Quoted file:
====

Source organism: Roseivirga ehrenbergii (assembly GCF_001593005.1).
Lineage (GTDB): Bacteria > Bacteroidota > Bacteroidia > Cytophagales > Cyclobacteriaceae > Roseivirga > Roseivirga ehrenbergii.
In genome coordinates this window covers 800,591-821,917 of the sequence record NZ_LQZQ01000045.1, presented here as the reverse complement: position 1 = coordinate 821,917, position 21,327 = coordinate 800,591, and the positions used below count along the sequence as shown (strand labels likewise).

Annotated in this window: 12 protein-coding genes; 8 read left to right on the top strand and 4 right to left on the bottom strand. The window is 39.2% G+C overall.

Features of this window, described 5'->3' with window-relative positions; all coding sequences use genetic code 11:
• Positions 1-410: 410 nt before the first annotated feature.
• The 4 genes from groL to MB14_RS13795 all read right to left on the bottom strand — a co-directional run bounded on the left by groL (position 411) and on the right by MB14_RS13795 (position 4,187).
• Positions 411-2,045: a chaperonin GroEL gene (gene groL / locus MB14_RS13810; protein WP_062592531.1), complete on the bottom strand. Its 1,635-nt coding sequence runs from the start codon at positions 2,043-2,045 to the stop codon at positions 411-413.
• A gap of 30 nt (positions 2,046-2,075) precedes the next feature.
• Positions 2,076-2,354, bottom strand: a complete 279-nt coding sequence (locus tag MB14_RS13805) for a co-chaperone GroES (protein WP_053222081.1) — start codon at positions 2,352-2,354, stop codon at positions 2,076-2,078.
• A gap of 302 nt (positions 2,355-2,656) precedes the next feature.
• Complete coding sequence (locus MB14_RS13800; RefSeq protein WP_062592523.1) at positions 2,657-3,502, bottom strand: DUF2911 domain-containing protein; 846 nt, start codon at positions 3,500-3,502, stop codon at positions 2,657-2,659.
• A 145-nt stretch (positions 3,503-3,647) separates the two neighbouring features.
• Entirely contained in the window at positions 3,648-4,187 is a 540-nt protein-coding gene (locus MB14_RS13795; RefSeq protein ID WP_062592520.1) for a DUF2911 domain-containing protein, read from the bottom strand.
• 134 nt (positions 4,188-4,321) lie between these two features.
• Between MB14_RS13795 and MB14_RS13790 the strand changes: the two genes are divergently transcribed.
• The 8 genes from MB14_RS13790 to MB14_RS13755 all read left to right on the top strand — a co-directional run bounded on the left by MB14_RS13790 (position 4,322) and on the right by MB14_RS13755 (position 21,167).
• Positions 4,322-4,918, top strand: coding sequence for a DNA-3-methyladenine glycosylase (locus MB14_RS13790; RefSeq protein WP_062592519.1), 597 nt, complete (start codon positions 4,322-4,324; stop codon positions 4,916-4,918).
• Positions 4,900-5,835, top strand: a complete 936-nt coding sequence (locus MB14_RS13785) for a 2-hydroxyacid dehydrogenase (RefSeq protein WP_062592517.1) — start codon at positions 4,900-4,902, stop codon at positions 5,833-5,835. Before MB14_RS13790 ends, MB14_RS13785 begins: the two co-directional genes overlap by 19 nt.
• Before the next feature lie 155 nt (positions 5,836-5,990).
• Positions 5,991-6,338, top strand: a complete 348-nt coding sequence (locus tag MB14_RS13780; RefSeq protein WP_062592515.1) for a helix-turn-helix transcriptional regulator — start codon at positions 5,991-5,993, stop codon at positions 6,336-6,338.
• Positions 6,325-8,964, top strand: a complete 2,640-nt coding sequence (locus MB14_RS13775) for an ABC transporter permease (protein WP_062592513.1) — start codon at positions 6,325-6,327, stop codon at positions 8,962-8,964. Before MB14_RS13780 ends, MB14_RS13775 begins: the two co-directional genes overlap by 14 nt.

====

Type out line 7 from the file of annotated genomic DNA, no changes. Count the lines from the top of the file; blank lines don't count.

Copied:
• The 4 genes from groL to MB14_RS13795 all read right to left on the bottom strand — a co-directional run bounded on the left by groL (position 411) and on the right by MB14_RS13795 (position 4,187).